17 July 2013

Retribution is quick if you're sex bloggers

COMMENT In a flash, the authorities cracked their whips when a non-Muslim couple, infamous for their exhibitionist sexual trysts, posted a photograph of themselves dining on pork ( bak kut teh ) soup.

Next to the photograph was a caption that linked the consumption of the forbidden meat to Muslims breaking their fast in the holy month of Ramadan.

The move courted an uproar and numerous quarters clamoured for the heads of Alvin Tan and Vivian Lee to roll for being so blatantly and brazenly insensitive to Muslims.

The couple later apologised but this fell on deaf ears.

One minister warned that insulting Islam on the social media is becoming rampant and this must be curbed while another declared that repentance will not absolve the offenders of their callous deed.

The authorities are now considering charging the lovebirds under the Sedition Act.

The indignation is understandable. The posting was downright ridiculous and offensive. There is no excuse to belittle a faith and the couple should have been aware of the repercussions when trampling on what is sacrosanct to others.

However, there appears to be two diametrically opposed approaches to such matters in Prime Minister Najib Abdul Razak's 1Malaysia.

The same authorities, politicians and religious leaders did not even squeak when Perkasa vice-president Zulkifli Noordin ( right ) degraded the Hindu religion or when university lecturer Ridhuan Tee Abdullah derided the Thaipusam festival.

This begs the question whether Muslims have the right to be offended while others should just accept the blatant disparagement of their respective faiths as a fact of life in Malaysia.

Zulkifli, in a video recording of his sermon posted on YouTube, had ridiculed the Hindu belief that the Ganges River in India is sacred.

He also mocked Hindu deities for failing to prevent a flood from ravaging a shop that sold statues of these deities.

Ridhuan ( right ), on the other hand, saw red over the attempts by certain organisations to lift the temporary ban imposed on a Tamil film, which critics claimed equated Islam with terrorism.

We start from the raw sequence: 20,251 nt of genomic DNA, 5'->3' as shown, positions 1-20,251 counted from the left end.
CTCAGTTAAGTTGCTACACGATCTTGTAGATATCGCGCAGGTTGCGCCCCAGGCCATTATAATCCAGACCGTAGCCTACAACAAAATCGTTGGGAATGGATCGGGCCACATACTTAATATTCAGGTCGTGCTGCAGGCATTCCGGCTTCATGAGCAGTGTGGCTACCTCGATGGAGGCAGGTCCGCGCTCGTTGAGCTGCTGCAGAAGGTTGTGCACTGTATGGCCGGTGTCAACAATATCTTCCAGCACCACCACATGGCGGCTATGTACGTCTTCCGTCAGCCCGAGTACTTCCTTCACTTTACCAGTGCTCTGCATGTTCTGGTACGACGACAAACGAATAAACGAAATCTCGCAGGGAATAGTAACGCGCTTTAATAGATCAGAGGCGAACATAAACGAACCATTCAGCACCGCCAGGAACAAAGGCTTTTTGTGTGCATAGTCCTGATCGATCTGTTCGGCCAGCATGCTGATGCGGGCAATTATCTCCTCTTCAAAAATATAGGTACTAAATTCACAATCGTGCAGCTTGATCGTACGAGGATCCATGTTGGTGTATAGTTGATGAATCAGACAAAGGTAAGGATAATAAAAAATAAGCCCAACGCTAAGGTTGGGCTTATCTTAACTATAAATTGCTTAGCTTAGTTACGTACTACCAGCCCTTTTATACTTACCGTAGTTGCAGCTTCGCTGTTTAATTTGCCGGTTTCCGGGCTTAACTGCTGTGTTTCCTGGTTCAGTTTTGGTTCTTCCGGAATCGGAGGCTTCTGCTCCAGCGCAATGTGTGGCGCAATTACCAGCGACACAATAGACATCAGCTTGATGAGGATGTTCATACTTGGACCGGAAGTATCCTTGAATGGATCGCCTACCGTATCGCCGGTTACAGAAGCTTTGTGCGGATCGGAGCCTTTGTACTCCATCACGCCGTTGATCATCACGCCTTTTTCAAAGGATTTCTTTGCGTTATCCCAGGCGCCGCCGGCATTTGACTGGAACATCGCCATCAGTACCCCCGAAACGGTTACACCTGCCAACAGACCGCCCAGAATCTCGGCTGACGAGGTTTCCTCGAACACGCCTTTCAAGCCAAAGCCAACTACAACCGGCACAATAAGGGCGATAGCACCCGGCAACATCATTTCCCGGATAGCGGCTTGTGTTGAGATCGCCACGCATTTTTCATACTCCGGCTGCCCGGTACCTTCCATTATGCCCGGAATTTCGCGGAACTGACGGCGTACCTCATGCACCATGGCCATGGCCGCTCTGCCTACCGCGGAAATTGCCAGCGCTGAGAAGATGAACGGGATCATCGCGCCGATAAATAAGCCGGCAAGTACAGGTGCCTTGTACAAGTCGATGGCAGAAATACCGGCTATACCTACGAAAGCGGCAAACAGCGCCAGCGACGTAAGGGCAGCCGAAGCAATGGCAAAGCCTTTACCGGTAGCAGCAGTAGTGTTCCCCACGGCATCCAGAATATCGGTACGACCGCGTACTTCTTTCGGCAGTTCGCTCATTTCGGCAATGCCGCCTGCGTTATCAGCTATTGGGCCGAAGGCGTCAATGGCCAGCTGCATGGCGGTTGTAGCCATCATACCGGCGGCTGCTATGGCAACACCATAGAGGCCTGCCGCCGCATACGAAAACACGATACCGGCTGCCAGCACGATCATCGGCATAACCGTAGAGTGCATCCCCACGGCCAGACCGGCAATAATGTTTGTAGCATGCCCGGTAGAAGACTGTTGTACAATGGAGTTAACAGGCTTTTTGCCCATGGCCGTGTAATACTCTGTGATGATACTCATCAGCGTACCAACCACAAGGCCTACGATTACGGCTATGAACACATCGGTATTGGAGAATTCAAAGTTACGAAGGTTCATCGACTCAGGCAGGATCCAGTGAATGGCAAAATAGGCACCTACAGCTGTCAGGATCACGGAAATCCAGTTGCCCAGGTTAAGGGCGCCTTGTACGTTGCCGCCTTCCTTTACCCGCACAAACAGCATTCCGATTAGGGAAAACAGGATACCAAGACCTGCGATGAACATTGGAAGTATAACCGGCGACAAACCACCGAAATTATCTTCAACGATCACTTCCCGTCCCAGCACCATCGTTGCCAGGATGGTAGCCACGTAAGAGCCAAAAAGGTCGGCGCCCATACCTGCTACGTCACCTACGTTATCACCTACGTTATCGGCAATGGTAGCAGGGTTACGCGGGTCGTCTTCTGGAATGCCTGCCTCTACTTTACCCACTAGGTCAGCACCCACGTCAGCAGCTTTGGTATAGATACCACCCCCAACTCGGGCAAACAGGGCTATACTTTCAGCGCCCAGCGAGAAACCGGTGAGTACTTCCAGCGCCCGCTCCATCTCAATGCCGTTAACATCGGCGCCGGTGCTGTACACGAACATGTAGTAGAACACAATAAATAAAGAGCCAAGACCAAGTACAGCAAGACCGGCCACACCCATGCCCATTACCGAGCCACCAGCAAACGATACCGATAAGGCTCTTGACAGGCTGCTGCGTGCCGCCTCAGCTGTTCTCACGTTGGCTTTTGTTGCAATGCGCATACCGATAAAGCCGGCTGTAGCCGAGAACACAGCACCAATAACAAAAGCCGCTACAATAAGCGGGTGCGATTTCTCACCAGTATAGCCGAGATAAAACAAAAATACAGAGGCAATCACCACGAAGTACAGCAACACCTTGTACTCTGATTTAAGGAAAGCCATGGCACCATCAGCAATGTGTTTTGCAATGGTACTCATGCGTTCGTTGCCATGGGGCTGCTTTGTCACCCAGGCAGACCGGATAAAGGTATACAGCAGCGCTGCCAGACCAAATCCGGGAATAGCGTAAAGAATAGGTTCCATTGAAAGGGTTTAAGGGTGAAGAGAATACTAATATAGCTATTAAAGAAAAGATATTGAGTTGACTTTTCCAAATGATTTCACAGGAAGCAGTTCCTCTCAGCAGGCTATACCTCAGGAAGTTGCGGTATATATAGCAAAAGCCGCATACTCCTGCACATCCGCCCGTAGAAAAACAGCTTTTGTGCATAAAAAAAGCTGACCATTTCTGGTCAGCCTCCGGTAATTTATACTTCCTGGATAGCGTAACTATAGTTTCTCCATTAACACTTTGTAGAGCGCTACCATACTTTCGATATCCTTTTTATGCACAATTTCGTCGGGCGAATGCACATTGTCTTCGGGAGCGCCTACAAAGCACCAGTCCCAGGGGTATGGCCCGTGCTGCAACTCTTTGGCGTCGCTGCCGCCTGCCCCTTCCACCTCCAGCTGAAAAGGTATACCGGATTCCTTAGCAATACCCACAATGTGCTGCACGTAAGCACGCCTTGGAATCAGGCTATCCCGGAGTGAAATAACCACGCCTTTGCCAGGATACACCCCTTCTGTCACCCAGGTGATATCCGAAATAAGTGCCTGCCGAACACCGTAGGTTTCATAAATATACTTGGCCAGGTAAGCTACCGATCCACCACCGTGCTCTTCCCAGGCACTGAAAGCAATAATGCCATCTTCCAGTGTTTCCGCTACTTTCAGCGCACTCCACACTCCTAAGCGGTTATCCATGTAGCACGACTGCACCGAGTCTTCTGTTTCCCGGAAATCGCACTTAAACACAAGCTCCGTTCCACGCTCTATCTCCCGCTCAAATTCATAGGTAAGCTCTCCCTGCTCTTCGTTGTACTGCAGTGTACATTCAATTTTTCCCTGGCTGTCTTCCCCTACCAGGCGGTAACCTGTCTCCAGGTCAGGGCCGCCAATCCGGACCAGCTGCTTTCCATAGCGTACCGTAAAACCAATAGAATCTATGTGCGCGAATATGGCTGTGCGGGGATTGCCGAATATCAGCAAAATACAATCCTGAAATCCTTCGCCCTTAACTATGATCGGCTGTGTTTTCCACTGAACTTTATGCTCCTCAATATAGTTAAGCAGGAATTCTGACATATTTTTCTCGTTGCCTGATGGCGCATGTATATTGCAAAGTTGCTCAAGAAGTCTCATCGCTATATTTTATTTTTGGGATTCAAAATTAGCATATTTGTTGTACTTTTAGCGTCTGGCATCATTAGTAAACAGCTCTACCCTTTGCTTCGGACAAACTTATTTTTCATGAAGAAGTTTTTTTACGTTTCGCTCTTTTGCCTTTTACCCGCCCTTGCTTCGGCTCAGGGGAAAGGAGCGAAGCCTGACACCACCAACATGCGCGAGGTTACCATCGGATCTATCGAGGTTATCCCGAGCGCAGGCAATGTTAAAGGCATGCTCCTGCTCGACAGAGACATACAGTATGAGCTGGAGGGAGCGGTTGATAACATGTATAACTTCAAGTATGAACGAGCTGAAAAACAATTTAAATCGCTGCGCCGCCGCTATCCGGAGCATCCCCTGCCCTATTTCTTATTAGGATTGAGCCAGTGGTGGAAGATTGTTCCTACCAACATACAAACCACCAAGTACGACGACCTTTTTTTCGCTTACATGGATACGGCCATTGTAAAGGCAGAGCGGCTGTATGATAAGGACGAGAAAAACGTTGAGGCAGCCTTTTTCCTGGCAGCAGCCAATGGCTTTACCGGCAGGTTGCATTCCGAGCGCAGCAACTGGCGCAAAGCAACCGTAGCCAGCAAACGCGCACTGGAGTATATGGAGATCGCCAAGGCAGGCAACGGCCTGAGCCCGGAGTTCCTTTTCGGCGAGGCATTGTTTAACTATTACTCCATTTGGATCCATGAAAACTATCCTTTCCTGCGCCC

In his argument that appeared in a Malay-language daily, the associate professor, who ironically teaches ethnic relations, penned derogatory remarks about the Thaipusam festival in Batu Caves.

He also complained about the proliferation of Hindu temples and shrines since the 2008 general election.

In both cases, there were calls to take stern action against Zulkifli and Ridhuan, including charging them under the Sedition Act. However, these voices went unheeded.

For Hindus, an apology is sufficient?

And what about Perkasa president Ibrahim Ali's incendiary remark to torch Malay bibles which contain the word 'Allah'?

Mahathir, who is the patron of Perkasa, later defended Ibrahim, stating that it is common to burn banned publications.

Once again, there were the familiar calls for Ibrahim to be dragged to court, including from outraged Christian leaders and clergymen, but the firebrand continues to roam free to commit verbal ethnocide.

And as if to rub salt into the wound, Najib, who fathered the 1Malaysia slogan, named Zulkfli as the BN candidate for the Shah Alam parliament seat in the last general election.

To make matters worse, Zulkifli is the vice-president of Perkasa, the right-wing movement with an unenviable track record of stoking racial and religious flames.

Defending his candidature, Deputy Prime Minister Muhyiddin Yassin had described Zulkifli as a man with calibre.

Muhyiddin ( left in photo ) also reminded the people that Zulkifli had since admitted his mistake and apologised for insulting the Hindu faith.

So in the case of slighted Hindus, an apology is sufficient.

There is no justification for Alvin Tan and Vivian Lee's action as freedom of expression cannot be used as a shield to rattle religious and racial ties.

But the same rule must also be extended to those Muslims who insult the faiths and beliefs of others. In short, 1Malaysia needs one approach on issues concerning religious rows. There should be no double standard.

Failing which, it would prove that 1Malaysia is the most hollow, superfluous, deceptive, insidious and deceitful slogan ever coined to hoodwink a nation.


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